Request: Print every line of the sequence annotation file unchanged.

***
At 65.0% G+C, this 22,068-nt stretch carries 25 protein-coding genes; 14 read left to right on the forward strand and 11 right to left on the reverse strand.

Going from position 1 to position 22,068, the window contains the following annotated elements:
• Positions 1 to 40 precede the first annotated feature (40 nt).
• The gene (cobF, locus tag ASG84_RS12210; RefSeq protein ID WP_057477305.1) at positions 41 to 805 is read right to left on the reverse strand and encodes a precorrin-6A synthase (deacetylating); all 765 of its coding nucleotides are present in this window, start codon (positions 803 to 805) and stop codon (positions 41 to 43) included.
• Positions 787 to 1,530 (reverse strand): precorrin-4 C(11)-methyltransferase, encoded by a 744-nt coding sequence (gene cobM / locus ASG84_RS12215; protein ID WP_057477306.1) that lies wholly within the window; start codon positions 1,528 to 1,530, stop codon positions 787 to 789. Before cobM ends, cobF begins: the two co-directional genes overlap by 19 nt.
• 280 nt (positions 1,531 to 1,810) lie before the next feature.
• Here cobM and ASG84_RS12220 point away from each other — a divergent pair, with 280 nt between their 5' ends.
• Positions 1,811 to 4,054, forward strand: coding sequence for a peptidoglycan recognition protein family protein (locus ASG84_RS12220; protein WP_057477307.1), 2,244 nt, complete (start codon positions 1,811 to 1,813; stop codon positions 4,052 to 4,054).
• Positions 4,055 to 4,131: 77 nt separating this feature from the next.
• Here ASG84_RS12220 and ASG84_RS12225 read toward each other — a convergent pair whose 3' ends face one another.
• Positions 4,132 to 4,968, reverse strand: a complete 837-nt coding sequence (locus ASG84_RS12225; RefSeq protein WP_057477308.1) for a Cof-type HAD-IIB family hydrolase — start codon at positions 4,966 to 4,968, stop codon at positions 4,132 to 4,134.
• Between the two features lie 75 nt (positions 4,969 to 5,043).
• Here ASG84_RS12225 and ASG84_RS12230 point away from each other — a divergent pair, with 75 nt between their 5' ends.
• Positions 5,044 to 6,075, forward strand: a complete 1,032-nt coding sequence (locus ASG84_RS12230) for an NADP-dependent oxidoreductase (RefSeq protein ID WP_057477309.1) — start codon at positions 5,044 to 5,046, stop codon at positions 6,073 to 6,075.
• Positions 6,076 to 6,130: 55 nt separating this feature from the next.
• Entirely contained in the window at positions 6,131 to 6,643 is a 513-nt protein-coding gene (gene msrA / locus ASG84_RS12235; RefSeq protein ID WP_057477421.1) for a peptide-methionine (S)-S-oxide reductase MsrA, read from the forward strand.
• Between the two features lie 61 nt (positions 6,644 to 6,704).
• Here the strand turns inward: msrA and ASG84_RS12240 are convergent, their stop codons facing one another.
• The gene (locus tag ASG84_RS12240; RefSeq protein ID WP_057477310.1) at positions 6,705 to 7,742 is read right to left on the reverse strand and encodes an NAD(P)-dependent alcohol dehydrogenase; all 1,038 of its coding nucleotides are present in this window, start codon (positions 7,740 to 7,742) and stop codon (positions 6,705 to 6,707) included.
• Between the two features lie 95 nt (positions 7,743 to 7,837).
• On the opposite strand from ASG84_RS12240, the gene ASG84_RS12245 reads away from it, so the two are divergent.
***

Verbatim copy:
At 65.0% G+C, this 22,068-nt stretch carries 25 protein-coding genes; 14 read left to right on the forward strand and 11 right to left on the reverse strand.

Going from position 1 to position 22,068, the window contains the following annotated elements:
• Positions 1 to 40 precede the first annotated feature (40 nt).
• The gene (cobF, locus tag ASG84_RS12210; RefSeq protein ID WP_057477305.1) at positions 41 to 805 is read right to left on the reverse strand and encodes a precorrin-6A synthase (deacetylating); all 765 of its coding nucleotides are present in this window, start codon (positions 803 to 805) and stop codon (positions 41 to 43) included.
• Positions 787 to 1,530 (reverse strand): precorrin-4 C(11)-methyltransferase, encoded by a 744-nt coding sequence (gene cobM / locus ASG84_RS12215; protein ID WP_057477306.1) that lies wholly within the window; start codon positions 1,528 to 1,530, stop codon positions 787 to 789. Before cobM ends, cobF begins: the two co-directional genes overlap by 19 nt.
• 280 nt (positions 1,531 to 1,810) lie before the next feature.
• Here cobM and ASG84_RS12220 point away from each other — a divergent pair, with 280 nt between their 5' ends.
• Positions 1,811 to 4,054, forward strand: coding sequence for a peptidoglycan recognition protein family protein (locus ASG84_RS12220; protein WP_057477307.1), 2,244 nt, complete (start codon positions 1,811 to 1,813; stop codon positions 4,052 to 4,054).
• Positions 4,055 to 4,131: 77 nt separating this feature from the next.
• Here ASG84_RS12220 and ASG84_RS12225 read toward each other — a convergent pair whose 3' ends face one another.
• Positions 4,132 to 4,968, reverse strand: a complete 837-nt coding sequence (locus ASG84_RS12225; RefSeq protein WP_057477308.1) for a Cof-type HAD-IIB family hydrolase — start codon at positions 4,966 to 4,968, stop codon at positions 4,132 to 4,134.
• Between the two features lie 75 nt (positions 4,969 to 5,043).
• Here ASG84_RS12225 and ASG84_RS12230 point away from each other — a divergent pair, with 75 nt between their 5' ends.
• Positions 5,044 to 6,075, forward strand: a complete 1,032-nt coding sequence (locus ASG84_RS12230) for an NADP-dependent oxidoreductase (RefSeq protein ID WP_057477309.1) — start codon at positions 5,044 to 5,046, stop codon at positions 6,073 to 6,075.
• Positions 6,076 to 6,130: 55 nt separating this feature from the next.
• Entirely contained in the window at positions 6,131 to 6,643 is a 513-nt protein-coding gene (gene msrA / locus ASG84_RS12235; RefSeq protein ID WP_057477421.1) for a peptide-methionine (S)-S-oxide reductase MsrA, read from the forward strand.
• Between the two features lie 61 nt (positions 6,644 to 6,704).
• Here the strand turns inward: msrA and ASG84_RS12240 are convergent, their stop codons facing one another.
• The gene (locus tag ASG84_RS12240; RefSeq protein ID WP_057477310.1) at positions 6,705 to 7,742 is read right to left on the reverse strand and encodes an NAD(P)-dependent alcohol dehydrogenase; all 1,038 of its coding nucleotides are present in this window, start codon (positions 7,740 to 7,742) and stop codon (positions 6,705 to 6,707) included.
• Between the two features lie 95 nt (positions 7,743 to 7,837).
• On the opposite strand from ASG84_RS12240, the gene ASG84_RS12245 reads away from it, so the two are divergent.